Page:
The winners of the essay contest will be announced by Wednesday. The winners have officially been selected and I promise to do the big announcement on Wednesday. Until then, I would like to talk about favorite words. It’s sort of related.
Have you ever been asked what your favorite word is? Have you ever thought about how you’d answer such a question? In my life, this comes up at least a few times a year. I’m not sure if that’s true for you. You might be scratching your head right now. Maybe the concept of choosing (and remembering) a favorite word is something only word nerds do. Why, just today at the newspaper office I overheard a conversation about favorite words. Word nerds hang out in places like newspaper offices and bars.
I have been known to resist the idea of a favorite word. As a writer, after all, one really can’t play favorites. Or maybe a writer can, but a writer’s favorite word is going to be any word that could be classified as the right one at the right time, and what’s “right” changes with the sentence. Furthermore, since the most important thing a writer can do is read (yes, a writer should read more than she writes), she’s bound to come across new words as well as old words used in terrific ways, which means her favorite word(s) really ought to always be changing. If she’s absorbing things, you know?
Maybe I’m overthinking it. I usually am. Therefore, in the spirit of being wrong, here are three of my favorite words:
“Meadow” is obvious, isn’t it? To begin with, the word starts with “M,” which is a very smart letter to start a word with, e.g., “Mary.” More importantly, a “meadow” is a word for possibly a perfect thing; a pure, sun-dappled thing. A meadow is a place where fawns leap and prance in the bluebells; a place where cows named Buttercup eat buttercups and faeries zip around and charm little girls into naps where they go on adventures and meet magical creatures who let them bury their faces in their fur. Yes, I love a meadow. I knew meadows in Iowa because for every cornfield and timber in Iowa, there exists a meadow — or two. My sisters and I played in forests and oak groves and meadows. So, yes: “Meadow” is a good word.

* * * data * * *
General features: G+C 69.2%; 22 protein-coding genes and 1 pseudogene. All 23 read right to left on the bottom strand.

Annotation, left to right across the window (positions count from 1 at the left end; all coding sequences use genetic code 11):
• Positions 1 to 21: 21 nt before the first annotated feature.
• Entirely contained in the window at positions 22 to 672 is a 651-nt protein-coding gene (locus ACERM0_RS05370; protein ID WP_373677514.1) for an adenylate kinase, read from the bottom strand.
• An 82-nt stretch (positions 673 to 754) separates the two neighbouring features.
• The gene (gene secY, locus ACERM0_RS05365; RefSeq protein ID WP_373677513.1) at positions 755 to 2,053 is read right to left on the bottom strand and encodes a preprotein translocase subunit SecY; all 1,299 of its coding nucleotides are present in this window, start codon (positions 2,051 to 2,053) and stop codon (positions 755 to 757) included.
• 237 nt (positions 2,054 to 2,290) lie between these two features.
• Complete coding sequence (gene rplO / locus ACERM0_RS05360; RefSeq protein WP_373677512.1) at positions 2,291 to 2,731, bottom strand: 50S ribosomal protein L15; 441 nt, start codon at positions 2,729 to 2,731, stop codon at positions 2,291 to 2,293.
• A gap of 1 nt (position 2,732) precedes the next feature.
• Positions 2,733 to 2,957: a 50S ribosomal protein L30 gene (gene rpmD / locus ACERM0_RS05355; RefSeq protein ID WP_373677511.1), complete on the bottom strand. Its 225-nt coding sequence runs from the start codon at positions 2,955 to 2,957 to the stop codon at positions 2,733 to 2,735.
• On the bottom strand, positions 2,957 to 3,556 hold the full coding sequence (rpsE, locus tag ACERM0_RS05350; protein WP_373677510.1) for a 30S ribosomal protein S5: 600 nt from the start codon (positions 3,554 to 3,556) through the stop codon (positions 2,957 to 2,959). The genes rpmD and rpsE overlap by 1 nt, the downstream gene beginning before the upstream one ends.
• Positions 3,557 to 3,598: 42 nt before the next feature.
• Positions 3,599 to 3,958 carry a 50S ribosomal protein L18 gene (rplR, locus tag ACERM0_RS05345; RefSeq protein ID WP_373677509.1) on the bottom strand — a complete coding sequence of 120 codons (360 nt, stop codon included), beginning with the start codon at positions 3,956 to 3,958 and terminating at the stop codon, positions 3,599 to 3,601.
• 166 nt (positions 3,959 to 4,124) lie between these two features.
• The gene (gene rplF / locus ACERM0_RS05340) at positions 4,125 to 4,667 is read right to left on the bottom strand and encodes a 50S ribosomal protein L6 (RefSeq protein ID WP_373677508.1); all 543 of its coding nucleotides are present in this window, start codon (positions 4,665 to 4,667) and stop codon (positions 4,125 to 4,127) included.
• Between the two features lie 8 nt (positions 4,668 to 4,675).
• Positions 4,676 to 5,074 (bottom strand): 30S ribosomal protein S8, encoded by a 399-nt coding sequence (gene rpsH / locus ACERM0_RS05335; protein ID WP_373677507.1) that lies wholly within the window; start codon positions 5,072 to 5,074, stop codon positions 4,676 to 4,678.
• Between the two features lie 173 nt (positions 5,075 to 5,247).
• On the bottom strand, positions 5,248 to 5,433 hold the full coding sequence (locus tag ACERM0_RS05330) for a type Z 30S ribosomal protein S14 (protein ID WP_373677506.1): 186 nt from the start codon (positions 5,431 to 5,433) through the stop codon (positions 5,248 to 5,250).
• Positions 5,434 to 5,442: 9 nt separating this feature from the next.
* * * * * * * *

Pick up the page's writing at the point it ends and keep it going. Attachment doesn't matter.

“Dimly” is great on its own for awhile, but for the full punch, you’ve gotta pair it with “aware.” To pair “dimly” with “aware” is to pair wine and cheese or chocolate and peanut butter. Look:
She wondered, “Is he trying to insult me?”
She was dimly aware she was being insulted.
Eventually, he thought, he would need to go to the dentist about the crown. Until then, he continued to eat ice.
He crunched his ice, dimly aware that his dental work was in danger.
Is not the second sentence in each of the above examples better than the first?? (I realize I don’t have an editor to confirm this; welcome to blogging.) But I believe there’s an intelligence conferred when someone — anyone — is “dimly aware” of something, which is interesting since “dim” usually means the opposite of intelligent. I’ve heard that the mark of intelligence is being able to hold two opposing ideas in one’s mind at the same time, and maybe that’s what I like about “dimly aware.” It’s like, you’re thinking one thing but you’re also sort of vaguely thinking of this other thing, and that makes you a person who thinks. Maybe I like dimly because it rhymes with “grimly” and the tone that usually comes with being “dimly aware” of something is grim or resigned.
And then there’s “poky.” Oh, my lil’ poke!
There are two spellings of this word and they’re both good. Let’s consult the oracle, aka, the dictionary:
prison.“25 years in the pokey”
1.NORTH AMERICANannoyingly slow or dull.“his poky old horse”
2.(of a room or building) uncomfortably small and cramped.“five of us shared the poky little room”
I know, right?? It’s so good. A slow horse that you love. A way to describe prison that isn’t a horrifying nightmare. A hotel room that is so bad but you can make it sort of funny instead of a vacation-ruiner. And I also think of my favorite Little Golden Book, The Poky Little Puppy, which is so sweet and good, I think angels wrote it for my grandma to read to me over and over until I knew all the words.
Speaking of words: What’s your favorite? You can choose…three. And you’re entitled to change your mind.